Welcome to this week’s edition of Capitol Week in Review, a weekly update on education policy at the Capitol!
The School Finance Interim Committee unanimously approved three bill drafts which would create a new measure in the public school funding formula for identifying students who are considered “at-risk” of below-average academic outcomes due to socioeconomic disadvantage, increase funding for students with disabilities, and add investments for education through the state land grant.
SB22-008 Higher Education Support For Foster Youth, which will give children in foster care who were placed out of Colorado the undergraduate tuition rate, is scheduled to be heard in the Senate Education Committee on February 3.
SB22-064 Neighborhood Youth Organizations, which requires neighborhood youth organizations to offer programs and services that are evidence- or research-based, age-appropriate, and offers critical resources and services that a community identifies as necessary, is scheduled to be heard in the Senate Education Committee on February 2.
SB22-087 Healthy Meals For All Public School Students was introduced in the Senate. This bill creates a program to reimburse school food authorities for free meals provided to students who are not eligible for free or reduced-price meals.
HB22-1010 Early Childhood Educator Income Tax Credit, which gives educators a tax break for dollars they spend in their classrooms, is scheduled to be heard in the House Education Committee on February 2.
HB22-1052 Promoting Crisis Services To Students, which will earmark funds to promote awareness about public mental health resources, is scheduled to be heard in the Public and Behavioral Health and Human Services Committee on February 1.
HB22-1056 Emergency Temporary Care For Children was introduced in the House. This bill permits county departments of human or social services to provide emergency temporary shelter to children who are neglected and dependent, who are taken into temporary custody, or who have had contact with law enforcement and are unable to return home.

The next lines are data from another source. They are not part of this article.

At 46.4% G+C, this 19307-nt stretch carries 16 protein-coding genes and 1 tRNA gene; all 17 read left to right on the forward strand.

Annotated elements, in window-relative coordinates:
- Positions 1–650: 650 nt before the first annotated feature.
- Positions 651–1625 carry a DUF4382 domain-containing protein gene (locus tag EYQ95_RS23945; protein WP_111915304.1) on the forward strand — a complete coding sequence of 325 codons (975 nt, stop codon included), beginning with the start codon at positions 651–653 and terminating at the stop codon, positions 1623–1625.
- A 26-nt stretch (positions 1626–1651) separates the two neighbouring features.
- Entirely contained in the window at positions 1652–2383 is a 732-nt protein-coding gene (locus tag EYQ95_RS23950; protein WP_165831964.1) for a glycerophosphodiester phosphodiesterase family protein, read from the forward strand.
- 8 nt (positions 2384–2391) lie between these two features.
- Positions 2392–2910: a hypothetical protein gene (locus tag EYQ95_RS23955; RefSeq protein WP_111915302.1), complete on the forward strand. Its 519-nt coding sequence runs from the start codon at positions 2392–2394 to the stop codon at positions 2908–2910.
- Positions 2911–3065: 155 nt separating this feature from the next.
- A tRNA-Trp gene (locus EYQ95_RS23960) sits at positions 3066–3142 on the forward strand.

HB22-1131 Reduce Justice-Involvement For Young Children was introduced in the House. This bill prohibits juvenile court prosecution of children 12 years and younger, except for homicide. This bill will also end the transfer of 12- and 13-year-olds from juvenile to adult court.
Colorado’s school finance formula currently disproportionately provides funding to districts where it is more expensive to live when we should be prioritizing resources for students based on need. The School Finance Committee’s proposed bill draft would ensure that that Colorado schools are funded more equitably.
Parent, educator, and Stand Advocacy Fellow, Kaye Taavialma, shared why equitably funding schools is so important in an op-ed, saying, “Our children deserve to be seen for who they are and their wide array of needs. We honor them by funding their development of all these aspects, not simply one or another. Equity calls for that and our humanity must heed that call.”
By automatically sealing records of non-violent offenders, we create pathways for safe and supportive families and communities. Learn more in our Policy Priorities: Clean Slate blog.
For More Information
Colorado Education Bill Tracker 2022, Chalkbeat